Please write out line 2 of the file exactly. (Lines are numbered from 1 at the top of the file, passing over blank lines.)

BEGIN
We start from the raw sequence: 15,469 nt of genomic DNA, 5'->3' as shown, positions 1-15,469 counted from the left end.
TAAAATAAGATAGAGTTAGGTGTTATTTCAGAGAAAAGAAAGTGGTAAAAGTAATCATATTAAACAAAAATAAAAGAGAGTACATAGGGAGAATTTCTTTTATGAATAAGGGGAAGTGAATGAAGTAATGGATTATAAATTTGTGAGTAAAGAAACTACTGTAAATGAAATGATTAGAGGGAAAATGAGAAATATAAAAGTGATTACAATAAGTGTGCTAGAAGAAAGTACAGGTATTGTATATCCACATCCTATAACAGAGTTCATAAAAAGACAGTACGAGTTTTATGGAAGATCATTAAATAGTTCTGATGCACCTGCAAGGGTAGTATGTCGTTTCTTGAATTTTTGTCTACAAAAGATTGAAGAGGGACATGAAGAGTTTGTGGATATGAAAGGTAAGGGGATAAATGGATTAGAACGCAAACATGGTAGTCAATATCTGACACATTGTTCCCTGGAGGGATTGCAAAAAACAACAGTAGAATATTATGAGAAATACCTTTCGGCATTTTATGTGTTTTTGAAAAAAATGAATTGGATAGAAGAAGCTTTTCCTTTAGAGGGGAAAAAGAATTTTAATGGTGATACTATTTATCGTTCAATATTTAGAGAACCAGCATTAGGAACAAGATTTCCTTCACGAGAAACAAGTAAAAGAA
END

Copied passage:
TAAAATAAGATAGAGTTAGGTGTTATTTCAGAGAAAAGAAAGTGGTAAAAGTAATCATATTAAACAAAAATAAAAGAGAGTACATAGGGAGAATTTCTTTTATGAATAAGGGGAAGTGAATGAAGTAATGGATTATAAATTTGTGAGTAAAGAAACTACTGTAAATGAAATGATTAGAGGGAAAATGAGAAATATAAAAGTGATTACAATAAGTGTGCTAGAAGAAAGTACAGGTATTGTATATCCACATCCTATAACAGAGTTCATAAAAAGACAGTACGAGTTTTATGGAAGATCATTAAATAGTTCTGATGCACCTGCAAGGGTAGTATGTCGTTTCTTGAATTTTTGTCTACAAAAGATTGAAGAGGGACATGAAGAGTTTGTGGATATGAAAGGTAAGGGGATAAATGGATTAGAACGCAAACATGGTAGTCAATATCTGACACATTGTTCCCTGGAGGGATTGCAAAAAACAACAGTAGAATATTATGAGAAATACCTTTCGGCATTTTATGTGTTTTTGAAAAAAATGAATTGGATAGAAGAAGCTTTTCCTTTAGAGGGGAAAAAGAATTTTAATGGTGATACTATTTATCGTTCAATATTTAGAGAACCAGCATTAGGAACAAGATTTCCTTCACGAGAAACAAGTAAAAGAA